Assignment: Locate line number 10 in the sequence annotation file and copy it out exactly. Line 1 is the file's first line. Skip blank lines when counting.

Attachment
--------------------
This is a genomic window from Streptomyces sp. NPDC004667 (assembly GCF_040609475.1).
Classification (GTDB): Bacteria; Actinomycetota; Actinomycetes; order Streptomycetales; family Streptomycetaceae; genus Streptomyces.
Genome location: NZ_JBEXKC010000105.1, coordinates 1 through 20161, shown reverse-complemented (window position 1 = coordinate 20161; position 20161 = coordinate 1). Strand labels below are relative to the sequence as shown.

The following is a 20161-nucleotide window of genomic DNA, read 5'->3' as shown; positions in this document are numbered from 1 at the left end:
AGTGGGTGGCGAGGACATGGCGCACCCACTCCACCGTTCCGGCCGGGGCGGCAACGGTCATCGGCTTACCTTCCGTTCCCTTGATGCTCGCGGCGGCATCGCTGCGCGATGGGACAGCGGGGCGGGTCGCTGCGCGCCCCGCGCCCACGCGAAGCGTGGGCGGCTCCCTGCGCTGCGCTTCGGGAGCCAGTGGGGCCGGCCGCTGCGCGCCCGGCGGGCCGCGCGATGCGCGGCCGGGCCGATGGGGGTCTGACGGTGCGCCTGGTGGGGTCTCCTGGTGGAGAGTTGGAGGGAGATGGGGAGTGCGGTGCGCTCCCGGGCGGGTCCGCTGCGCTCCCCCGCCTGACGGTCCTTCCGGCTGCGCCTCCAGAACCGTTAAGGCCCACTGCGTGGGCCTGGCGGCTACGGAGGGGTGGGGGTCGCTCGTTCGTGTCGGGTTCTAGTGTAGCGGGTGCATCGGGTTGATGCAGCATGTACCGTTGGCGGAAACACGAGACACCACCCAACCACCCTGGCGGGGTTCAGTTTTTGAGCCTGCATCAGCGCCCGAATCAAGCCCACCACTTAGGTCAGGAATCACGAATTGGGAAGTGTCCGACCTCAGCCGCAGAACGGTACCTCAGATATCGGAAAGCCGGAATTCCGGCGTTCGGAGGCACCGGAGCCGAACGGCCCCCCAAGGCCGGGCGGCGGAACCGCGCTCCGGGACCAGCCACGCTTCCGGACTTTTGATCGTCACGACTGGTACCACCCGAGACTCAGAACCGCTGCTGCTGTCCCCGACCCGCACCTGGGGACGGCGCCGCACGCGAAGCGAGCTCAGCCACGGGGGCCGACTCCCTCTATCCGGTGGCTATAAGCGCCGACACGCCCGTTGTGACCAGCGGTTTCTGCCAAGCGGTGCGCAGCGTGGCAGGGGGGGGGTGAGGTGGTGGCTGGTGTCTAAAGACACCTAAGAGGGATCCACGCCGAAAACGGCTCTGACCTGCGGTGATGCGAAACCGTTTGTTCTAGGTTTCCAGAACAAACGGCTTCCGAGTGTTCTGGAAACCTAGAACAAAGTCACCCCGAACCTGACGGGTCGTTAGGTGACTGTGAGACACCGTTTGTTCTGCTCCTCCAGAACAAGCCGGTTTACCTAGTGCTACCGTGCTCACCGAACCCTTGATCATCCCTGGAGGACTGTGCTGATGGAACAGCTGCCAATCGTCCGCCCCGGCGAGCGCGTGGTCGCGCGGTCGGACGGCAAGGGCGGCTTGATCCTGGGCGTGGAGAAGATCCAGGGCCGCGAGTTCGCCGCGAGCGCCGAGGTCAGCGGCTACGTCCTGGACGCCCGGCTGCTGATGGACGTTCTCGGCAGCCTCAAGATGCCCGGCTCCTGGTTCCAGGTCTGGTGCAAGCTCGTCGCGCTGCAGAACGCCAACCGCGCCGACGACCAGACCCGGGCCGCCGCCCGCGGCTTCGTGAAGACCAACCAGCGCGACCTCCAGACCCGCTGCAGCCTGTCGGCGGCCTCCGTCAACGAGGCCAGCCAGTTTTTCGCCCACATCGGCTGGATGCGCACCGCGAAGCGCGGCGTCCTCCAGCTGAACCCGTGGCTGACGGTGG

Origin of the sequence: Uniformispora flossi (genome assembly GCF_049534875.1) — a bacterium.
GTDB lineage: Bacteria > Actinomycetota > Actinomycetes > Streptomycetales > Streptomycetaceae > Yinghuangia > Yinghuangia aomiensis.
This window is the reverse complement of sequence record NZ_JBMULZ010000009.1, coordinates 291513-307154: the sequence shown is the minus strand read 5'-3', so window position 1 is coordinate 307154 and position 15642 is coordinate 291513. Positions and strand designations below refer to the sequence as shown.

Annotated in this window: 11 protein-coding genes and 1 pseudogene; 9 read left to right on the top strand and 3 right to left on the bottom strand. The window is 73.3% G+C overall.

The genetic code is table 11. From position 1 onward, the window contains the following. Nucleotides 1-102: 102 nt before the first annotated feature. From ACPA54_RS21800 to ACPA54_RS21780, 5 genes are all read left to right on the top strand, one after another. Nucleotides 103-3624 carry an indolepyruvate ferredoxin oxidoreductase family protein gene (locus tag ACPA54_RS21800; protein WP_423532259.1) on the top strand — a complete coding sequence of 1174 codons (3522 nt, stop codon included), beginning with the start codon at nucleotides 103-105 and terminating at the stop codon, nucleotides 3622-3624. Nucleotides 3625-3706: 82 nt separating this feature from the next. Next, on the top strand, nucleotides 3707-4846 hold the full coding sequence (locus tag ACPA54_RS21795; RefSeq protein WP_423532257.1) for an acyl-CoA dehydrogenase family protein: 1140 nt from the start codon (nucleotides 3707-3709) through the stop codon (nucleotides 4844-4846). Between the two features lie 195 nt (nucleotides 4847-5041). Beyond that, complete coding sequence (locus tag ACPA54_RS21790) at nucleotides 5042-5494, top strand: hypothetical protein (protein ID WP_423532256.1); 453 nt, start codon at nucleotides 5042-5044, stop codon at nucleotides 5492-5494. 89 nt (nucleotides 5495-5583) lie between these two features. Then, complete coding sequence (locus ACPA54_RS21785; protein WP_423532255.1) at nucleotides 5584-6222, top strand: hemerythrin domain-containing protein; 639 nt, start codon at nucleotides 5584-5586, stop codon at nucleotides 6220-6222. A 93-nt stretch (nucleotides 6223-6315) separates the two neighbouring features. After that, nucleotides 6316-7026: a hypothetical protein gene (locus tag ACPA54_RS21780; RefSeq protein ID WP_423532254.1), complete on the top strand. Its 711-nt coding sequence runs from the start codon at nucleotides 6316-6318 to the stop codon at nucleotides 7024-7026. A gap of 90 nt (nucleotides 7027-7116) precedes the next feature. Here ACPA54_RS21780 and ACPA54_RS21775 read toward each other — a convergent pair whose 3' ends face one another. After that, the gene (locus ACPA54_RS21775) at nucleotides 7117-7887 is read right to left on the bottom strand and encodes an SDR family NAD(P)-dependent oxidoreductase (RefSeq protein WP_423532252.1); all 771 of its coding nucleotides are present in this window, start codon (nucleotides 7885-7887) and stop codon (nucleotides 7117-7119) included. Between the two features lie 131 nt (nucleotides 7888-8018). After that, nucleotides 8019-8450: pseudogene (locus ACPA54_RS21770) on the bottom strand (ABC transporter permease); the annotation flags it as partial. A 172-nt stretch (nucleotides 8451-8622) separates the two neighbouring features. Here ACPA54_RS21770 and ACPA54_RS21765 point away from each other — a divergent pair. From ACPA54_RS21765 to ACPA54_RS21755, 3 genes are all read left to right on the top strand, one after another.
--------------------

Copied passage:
The genetic code is table 11. From position 1 onward, the window contains the following. Nucleotides 1-102: 102 nt before the first annotated feature. From ACPA54_RS21800 to ACPA54_RS21780, 5 genes are all read left to right on the top strand, one after another. Nucleotides 103-3624 carry an indolepyruvate ferredoxin oxidoreductase family protein gene (locus tag ACPA54_RS21800; protein WP_423532259.1) on the top strand — a complete coding sequence of 1174 codons (3522 nt, stop codon included), beginning with the start codon at nucleotides 103-105 and terminating at the stop codon, nucleotides 3622-3624. Nucleotides 3625-3706: 82 nt separating this feature from the next. Next, on the top strand, nucleotides 3707-4846 hold the full coding sequence (locus tag ACPA54_RS21795; RefSeq protein WP_423532257.1) for an acyl-CoA dehydrogenase family protein: 1140 nt from the start codon (nucleotides 3707-3709) through the stop codon (nucleotides 4844-4846). Between the two features lie 195 nt (nucleotides 4847-5041). Beyond that, complete coding sequence (locus tag ACPA54_RS21790) at nucleotides 5042-5494, top strand: hypothetical protein (protein ID WP_423532256.1); 453 nt, start codon at nucleotides 5042-5044, stop codon at nucleotides 5492-5494. 89 nt (nucleotides 5495-5583) lie between these two features. Then, complete coding sequence (locus ACPA54_RS21785; protein WP_423532255.1) at nucleotides 5584-6222, top strand: hemerythrin domain-containing protein; 639 nt, start codon at nucleotides 5584-5586, stop codon at nucleotides 6220-6222. A 93-nt stretch (nucleotides 6223-6315) separates the two neighbouring features. After that, nucleotides 6316-7026: a hypothetical protein gene (locus tag ACPA54_RS21780; RefSeq protein ID WP_423532254.1), complete on the top strand. Its 711-nt coding sequence runs from the start codon at nucleotides 6316-6318 to the stop codon at nucleotides 7024-7026. A gap of 90 nt (nucleotides 7027-7116) precedes the next feature. Here ACPA54_RS21780 and ACPA54_RS21775 read toward each other — a convergent pair whose 3' ends face one another. After that, the gene (locus ACPA54_RS21775) at nucleotides 7117-7887 is read right to left on the bottom strand and encodes an SDR family NAD(P)-dependent oxidoreductase (RefSeq protein WP_423532252.1); all 771 of its coding nucleotides are present in this window, start codon (nucleotides 7885-7887) and stop codon (nucleotides 7117-7119) included. Between the two features lie 131 nt (nucleotides 7888-8018). After that, nucleotides 8019-8450: pseudogene (locus ACPA54_RS21770) on the bottom strand (ABC transporter permease); the annotation flags it as partial. A 172-nt stretch (nucleotides 8451-8622) separates the two neighbouring features. Here ACPA54_RS21770 and ACPA54_RS21765 point away from each other — a divergent pair. From ACPA54_RS21765 to ACPA54_RS21755, 3 genes are all read left to right on the top strand, one after another.